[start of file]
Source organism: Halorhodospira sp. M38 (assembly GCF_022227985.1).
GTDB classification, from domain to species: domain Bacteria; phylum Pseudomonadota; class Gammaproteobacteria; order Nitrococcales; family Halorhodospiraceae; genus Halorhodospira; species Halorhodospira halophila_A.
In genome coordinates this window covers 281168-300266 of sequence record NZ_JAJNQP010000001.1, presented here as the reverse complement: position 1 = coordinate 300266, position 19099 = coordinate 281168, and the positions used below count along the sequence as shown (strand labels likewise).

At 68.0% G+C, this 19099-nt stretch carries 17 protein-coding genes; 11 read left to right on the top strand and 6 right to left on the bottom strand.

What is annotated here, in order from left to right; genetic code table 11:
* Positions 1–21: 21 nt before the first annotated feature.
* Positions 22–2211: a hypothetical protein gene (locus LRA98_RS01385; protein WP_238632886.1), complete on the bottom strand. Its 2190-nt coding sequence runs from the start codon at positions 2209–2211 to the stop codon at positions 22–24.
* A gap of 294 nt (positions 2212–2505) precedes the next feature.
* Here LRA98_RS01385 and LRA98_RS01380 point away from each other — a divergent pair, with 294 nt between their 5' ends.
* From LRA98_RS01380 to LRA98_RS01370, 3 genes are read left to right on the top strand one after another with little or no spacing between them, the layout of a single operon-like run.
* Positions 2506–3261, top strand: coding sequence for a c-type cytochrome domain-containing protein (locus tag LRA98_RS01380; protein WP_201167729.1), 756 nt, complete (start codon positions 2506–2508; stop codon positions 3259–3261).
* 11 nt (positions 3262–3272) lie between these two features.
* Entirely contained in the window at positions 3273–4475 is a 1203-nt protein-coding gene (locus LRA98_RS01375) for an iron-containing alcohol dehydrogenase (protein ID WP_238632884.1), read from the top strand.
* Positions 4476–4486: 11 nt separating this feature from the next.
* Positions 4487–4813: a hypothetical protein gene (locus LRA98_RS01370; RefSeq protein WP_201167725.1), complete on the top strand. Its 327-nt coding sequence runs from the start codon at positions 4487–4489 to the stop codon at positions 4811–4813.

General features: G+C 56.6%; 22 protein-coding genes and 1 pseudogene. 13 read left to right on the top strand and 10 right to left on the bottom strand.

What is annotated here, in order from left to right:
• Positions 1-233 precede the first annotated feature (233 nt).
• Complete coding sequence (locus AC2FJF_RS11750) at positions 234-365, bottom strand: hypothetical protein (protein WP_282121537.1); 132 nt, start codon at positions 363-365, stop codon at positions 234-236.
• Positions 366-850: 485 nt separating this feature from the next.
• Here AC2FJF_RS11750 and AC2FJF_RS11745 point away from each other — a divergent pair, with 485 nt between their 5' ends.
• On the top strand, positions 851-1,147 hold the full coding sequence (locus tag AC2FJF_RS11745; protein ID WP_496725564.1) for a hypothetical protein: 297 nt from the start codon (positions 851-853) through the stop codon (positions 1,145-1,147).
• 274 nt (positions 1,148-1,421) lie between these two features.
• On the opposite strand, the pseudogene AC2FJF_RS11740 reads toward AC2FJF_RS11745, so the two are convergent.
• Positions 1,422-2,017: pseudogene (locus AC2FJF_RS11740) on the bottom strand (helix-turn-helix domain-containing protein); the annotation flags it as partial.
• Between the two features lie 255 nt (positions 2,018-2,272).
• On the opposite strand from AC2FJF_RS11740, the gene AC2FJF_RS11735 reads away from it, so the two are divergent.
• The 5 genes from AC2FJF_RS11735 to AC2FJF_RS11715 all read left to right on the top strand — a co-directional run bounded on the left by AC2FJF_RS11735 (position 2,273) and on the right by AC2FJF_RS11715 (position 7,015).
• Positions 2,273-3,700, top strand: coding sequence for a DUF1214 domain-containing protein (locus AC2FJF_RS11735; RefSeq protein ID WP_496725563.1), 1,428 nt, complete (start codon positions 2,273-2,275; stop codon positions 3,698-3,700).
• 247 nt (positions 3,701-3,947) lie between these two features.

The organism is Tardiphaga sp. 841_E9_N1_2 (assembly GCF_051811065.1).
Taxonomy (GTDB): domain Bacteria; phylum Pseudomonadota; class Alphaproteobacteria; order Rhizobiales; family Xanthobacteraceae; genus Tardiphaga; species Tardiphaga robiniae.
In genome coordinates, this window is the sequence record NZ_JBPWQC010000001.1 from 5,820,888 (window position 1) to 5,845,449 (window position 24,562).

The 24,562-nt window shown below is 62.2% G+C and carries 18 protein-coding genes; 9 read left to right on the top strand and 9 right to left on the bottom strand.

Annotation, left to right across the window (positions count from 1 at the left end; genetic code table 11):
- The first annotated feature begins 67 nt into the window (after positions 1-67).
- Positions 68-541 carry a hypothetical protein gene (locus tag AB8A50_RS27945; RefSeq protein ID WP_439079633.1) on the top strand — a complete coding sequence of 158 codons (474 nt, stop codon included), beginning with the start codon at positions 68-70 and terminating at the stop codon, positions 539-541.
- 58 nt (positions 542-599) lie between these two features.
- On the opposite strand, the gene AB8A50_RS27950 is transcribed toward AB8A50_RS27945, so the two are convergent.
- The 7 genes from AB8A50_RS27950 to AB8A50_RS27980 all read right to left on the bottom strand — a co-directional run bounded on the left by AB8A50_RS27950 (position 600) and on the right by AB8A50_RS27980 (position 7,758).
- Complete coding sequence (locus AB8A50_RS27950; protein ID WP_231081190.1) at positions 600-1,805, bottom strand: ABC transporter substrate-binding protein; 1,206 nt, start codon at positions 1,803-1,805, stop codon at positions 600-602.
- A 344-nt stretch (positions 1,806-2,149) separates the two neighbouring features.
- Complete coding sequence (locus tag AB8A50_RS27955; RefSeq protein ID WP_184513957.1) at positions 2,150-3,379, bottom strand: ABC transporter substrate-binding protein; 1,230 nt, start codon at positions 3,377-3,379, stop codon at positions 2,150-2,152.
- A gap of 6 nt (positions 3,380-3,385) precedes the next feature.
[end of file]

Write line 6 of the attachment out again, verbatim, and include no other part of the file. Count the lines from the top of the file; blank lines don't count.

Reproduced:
* Positions 1–21: 21 nt before the first annotated feature.